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From <>
Subject Re: [VOTE] ap_r* model.
Date Fri, 02 Mar 2001 21:56:32 GMT
On Fri, 2 Mar 2001, Bill Stoddard wrote:

> > > I think I remember gstein writing...
> > >
> > > > happen", but can only happen by a deliberate action of a module author.
> They
> > > > have to take special measures to get themselves in front of OLD_WRITE.
> We
> > > > don't have to take precautions against deliberate troublemakers; there
> are
> > > > too many other ways that a module author can screw things up.
> > >
> > > The problem isn't me as a module author, it is the other guy.  My module
> > > may be fine, but what if there is another module that isn't.
> >
> > Here's the upshot.
> >
> > OLD_WRITE filter can be blown away not paying attention to filter ordering.
> >
> > r->bb can be blown away by anyone not paying attention to the request's own
> brigade.
> >
> > Which of these is harder to debug ?!?  Harder to document ?!?  That's the
> key!
> >
> > [We aren't talking about buckets here guys... the -brigade- is that stream
> that
> > is sent down the filter stack.  I have yet to be convinced we need more than
> one
> > per request.  As FirstBill and rbb point out, you just keep adding to it.]
> >
> > I see ordering problems as the hardest headache to debug.  r->bb misordering
> is
> > fairly straightforward - if you start misordering, the module _author_
> messed up.
> > If you have a filtering problem, the user will have some impact on filter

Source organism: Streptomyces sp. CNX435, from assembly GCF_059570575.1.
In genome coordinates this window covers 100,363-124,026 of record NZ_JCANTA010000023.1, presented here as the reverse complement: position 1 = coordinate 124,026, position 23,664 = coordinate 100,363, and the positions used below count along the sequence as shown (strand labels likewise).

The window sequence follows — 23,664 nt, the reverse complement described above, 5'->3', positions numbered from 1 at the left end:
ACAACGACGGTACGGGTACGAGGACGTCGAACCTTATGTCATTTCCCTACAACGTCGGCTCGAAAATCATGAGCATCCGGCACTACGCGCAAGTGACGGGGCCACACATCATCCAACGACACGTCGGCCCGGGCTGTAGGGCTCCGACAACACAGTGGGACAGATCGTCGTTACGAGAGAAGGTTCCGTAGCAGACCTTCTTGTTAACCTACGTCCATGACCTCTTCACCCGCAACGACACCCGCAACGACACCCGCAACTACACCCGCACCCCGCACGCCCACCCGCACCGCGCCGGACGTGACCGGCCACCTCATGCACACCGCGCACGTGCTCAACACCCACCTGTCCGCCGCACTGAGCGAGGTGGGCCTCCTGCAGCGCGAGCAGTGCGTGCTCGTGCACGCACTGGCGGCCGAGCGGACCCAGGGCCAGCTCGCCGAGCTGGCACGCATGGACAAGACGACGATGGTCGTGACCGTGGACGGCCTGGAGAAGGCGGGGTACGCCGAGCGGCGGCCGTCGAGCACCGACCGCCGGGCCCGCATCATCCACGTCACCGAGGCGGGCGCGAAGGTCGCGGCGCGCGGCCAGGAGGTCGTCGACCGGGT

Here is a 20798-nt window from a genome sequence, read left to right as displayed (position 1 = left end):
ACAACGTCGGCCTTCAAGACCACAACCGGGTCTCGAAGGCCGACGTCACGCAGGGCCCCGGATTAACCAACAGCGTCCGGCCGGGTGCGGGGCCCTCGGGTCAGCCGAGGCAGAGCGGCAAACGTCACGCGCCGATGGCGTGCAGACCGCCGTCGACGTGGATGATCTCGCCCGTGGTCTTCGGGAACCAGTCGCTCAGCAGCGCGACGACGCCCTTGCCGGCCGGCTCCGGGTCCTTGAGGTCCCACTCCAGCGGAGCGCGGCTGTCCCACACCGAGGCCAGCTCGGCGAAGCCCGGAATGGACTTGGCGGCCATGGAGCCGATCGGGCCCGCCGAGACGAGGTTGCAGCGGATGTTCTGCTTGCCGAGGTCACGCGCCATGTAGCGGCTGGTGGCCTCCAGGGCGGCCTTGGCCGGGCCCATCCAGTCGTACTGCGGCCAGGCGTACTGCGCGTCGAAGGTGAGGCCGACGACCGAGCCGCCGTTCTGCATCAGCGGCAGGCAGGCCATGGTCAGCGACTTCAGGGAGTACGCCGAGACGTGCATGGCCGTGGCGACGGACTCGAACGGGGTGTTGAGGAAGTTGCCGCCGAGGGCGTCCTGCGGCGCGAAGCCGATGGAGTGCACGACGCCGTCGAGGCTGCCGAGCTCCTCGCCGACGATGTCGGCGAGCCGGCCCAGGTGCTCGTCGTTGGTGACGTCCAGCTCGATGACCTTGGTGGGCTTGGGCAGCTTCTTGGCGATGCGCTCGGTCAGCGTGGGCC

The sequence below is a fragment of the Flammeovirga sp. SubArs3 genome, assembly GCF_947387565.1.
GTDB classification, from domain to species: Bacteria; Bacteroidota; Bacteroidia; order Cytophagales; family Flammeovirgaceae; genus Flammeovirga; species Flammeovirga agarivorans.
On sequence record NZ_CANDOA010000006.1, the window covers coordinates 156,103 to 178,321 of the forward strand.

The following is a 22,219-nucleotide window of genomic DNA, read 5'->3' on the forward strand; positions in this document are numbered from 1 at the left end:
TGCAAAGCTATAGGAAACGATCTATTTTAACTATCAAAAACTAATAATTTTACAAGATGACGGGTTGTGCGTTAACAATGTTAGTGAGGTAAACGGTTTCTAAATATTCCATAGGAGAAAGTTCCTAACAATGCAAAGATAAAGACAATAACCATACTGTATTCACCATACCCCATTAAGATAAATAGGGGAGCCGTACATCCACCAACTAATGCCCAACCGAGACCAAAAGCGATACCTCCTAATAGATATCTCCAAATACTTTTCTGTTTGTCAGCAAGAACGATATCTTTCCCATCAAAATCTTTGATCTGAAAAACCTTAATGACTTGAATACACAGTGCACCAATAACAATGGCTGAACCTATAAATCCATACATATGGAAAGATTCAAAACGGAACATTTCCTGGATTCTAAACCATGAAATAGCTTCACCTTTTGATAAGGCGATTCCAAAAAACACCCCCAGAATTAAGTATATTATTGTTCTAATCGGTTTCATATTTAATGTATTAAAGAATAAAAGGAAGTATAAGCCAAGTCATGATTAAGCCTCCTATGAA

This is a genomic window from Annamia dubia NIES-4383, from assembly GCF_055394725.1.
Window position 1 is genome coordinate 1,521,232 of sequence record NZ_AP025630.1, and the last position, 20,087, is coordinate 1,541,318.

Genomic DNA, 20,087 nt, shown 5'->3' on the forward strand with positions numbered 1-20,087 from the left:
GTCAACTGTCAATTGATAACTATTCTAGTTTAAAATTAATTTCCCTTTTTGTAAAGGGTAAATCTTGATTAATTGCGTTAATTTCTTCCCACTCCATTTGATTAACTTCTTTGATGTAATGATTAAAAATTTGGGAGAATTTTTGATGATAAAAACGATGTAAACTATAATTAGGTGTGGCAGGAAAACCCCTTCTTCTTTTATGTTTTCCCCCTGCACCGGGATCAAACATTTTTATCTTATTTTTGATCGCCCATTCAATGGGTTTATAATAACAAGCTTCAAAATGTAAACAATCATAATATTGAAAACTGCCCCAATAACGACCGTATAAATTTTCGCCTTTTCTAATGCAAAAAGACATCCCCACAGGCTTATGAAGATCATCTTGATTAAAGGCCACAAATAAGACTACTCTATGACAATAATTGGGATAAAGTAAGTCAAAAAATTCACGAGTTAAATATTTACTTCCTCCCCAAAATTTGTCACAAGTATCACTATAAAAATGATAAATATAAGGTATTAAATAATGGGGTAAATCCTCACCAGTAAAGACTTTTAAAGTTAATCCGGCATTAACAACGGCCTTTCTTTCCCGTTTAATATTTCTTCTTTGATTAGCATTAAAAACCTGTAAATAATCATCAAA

> ordering.
> > That means they can create a problem.  If it's a choice between the module
> author
> > and the end user creating bugs, I'll take the author's bugs any day.
> >
> I'll pose the questions that are most important to me...  I ship a binary only
> copy of a server based on Apache 2.0.  My customer may add their own or third
> party modules to the server.  What do they  (and the third party module
> authors) need to know to not screw up?  I voted for r->bb initially based
> largely on design purity and philosophy but I am still listening to the
> arguments and may switch based on Greg's comments.  Which is the most fool
> proof in the common cases?  What are the common cases (filter to add a custom
> header? filters to do transcoding?, content generators?).

Here's the thing.  If you are in a handler, as long as r->bb is used, then
there is no chance of getting data out of order, and the performance is
good.  If you are in a function called from a handler, there are very few
options.  1)  A brigade is passed in (the handler should pass r->bb), 2)
no brigade is passed in.  In case 2, the function should use ap_r or
r->bb.  But, case 2 should never happen.  If it does happen, then the
function really isn't all that useful, because it can only EVER be called
from a handler.  It also has the disadvantage that the following will
cause ordering problems:

	foo = ap_create_brigade(p);
	ap_insert_bucket(foo, ap_make_bucket_heap("FOO BAR"));
	subsystem(r);    /* This sends BAZ to the next filter */

In this case, using OLD_WRITE, you will get:


With r->bb, just change foo to r->bb, and assume subsystem is written
intelligently, and you get:


Which, is what I would expect.

By written intelligently, I would expect that susbsystem either uses r->bb
or ap_r* to write to the network.  To make OLD_WRITE work with the above
code, you need to call ap_pass_brigade before calling subsystem.

To make the solution even cleaner, change subsystem the subsystem call to:


This will actually work with both models, and we remove any possibility of
having data out of order.

Ryan Bloom               
406 29th St.
San Francisco, CA 94131

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